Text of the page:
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Hyland-Wildman House
U.S. Historic district
Contributing property
Hylandhouse guilfordct.jpg
Location 84 Boston St., Guilford, Connecticut
Area 1 acre (0.40 ha)
Built 1713 (1713)
Architect Parmelee, Isaac
Architectural style Colonial
Website http://hylandhouse.org
Part of Guilford Historic Town Center (ID76001988)
NRHP reference No. 76001989
Quick facts for kids
Significant dates
Added to NRHP March 26, 1976
Designated CP July 6, 1976

The Hyland House Museum or Hyland-Wildman House is a historic house museum at 84 Boston Road in Guilford, Connecticut. Built in 1713, it is one of the town's best-preserved houses of that period. It has been open to the public as a museum since 1918, under the auspices of a local historic preservation group. It was added to the National Register of Historic Places in 1976. The house features Colonial-era furnishings and artifacts.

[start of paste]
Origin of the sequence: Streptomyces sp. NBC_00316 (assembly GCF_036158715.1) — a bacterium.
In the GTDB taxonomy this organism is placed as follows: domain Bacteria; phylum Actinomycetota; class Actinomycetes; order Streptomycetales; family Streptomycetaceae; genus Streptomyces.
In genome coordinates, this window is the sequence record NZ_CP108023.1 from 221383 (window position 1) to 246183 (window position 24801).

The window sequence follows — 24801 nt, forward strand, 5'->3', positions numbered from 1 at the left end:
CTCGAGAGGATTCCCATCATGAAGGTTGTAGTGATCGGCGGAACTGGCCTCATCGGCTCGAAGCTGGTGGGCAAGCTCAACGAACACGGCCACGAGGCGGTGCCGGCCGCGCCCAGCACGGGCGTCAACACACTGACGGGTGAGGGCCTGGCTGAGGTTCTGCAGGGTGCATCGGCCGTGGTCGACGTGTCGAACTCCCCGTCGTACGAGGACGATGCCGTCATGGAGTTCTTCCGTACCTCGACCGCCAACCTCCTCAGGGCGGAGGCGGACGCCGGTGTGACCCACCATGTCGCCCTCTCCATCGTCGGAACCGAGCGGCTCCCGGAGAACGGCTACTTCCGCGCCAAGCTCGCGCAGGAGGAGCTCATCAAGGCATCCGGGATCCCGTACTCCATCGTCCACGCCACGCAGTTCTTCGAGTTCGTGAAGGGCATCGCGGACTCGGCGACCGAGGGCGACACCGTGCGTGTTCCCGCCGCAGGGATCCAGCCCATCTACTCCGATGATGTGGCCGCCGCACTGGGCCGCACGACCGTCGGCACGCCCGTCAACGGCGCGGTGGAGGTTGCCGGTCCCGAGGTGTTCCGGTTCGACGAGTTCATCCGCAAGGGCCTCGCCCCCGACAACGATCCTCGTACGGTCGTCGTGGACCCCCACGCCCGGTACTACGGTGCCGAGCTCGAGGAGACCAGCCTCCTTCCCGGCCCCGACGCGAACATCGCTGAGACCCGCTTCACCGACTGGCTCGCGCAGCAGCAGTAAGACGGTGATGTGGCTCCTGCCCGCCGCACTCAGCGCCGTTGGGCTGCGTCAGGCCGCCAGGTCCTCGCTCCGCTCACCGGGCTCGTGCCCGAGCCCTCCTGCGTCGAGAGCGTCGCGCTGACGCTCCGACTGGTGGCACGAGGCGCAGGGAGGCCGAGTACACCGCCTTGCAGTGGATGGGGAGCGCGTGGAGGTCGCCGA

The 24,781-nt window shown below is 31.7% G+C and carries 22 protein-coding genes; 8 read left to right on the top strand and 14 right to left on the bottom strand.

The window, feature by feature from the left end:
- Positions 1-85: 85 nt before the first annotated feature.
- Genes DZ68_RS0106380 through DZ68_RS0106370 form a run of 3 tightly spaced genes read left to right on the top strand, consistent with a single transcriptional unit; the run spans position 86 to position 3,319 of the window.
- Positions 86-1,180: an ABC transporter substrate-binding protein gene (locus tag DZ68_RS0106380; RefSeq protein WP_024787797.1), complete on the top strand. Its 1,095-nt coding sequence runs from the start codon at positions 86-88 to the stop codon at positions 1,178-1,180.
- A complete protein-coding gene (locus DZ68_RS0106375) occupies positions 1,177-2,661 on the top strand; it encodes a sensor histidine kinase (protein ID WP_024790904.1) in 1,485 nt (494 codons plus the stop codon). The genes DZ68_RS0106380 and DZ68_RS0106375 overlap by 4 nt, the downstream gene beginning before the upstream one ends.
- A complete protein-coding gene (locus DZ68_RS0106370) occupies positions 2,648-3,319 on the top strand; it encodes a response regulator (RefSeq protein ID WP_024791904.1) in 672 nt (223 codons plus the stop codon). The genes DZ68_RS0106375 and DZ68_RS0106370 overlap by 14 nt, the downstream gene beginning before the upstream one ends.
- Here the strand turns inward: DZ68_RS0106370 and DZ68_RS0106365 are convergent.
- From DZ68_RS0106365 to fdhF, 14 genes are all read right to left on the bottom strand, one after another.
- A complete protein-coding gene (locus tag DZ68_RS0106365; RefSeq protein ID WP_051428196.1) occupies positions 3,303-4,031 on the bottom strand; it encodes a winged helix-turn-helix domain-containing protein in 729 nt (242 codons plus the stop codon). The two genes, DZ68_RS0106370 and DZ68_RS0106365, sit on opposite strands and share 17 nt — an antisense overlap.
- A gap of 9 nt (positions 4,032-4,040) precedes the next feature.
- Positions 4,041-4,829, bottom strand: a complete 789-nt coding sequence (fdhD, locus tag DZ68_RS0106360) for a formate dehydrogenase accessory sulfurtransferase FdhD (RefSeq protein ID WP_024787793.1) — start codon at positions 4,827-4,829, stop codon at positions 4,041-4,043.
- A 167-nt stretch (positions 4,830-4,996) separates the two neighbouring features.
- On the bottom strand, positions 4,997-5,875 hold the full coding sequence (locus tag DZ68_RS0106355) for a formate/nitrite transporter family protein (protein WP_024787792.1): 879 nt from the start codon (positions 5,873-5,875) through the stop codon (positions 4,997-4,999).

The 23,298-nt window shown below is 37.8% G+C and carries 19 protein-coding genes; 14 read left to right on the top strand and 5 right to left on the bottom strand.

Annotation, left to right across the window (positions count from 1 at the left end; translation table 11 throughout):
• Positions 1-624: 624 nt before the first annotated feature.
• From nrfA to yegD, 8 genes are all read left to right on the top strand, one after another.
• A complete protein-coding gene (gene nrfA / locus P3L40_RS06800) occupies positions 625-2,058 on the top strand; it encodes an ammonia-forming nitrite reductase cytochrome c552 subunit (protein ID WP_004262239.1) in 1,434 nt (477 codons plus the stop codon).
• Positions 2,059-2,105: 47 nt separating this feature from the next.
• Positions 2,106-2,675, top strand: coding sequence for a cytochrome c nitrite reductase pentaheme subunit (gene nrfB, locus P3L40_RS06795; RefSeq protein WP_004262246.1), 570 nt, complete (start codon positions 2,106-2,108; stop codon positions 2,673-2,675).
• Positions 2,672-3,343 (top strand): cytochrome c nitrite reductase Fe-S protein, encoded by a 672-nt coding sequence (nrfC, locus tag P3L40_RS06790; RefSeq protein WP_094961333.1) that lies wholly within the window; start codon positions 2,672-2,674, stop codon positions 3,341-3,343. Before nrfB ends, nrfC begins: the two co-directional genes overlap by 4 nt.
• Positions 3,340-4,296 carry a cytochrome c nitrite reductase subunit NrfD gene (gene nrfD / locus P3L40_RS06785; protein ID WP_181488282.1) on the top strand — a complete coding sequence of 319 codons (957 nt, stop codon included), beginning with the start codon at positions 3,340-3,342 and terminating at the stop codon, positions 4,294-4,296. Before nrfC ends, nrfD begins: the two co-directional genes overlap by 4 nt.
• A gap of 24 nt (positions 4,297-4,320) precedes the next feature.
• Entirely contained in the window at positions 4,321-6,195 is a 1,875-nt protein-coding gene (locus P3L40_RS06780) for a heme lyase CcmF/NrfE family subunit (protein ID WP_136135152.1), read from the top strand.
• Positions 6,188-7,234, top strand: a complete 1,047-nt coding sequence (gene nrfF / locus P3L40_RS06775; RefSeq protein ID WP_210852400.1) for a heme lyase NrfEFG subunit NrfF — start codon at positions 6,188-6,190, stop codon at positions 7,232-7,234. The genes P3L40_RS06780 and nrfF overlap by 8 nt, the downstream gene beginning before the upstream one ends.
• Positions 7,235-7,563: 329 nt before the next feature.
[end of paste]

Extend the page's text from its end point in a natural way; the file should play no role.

Description and history

The Hyland House is located a short way east of Guilford's central town green, on the north side of Boston Street just east of Graves Avenue. It is a 2+12-story wood-frame structure, with a gabled roof, stone central chimney, and clapboarded exterior. Its main facade is five bays wide, with small-pane diamond-lighted windows arranged symmetrically around the center entrance. The entrance is simply framed, with a four-light transom window above. The rear roof face extends to the first floor, giving the house a classic New England saltbox profile. Its interior is noted for its decoratively chamfered girts, believed to be one an early example of this type of decoration.

The house has long been ascribed a construction date of about 1660, when builder George Hyland is thought to have built a house on this property. However, tree-ring dating conducted on its major timbers dates its construction to about 1713 or soon afterward, likely by the then-landowner, Isaac Parmelee. The house underwent an extensive restoration in 1917 by the architectural historian Norman Isham. The restoration was funded by the Society for the Preservation of New England Antiquities, now Historic New England.

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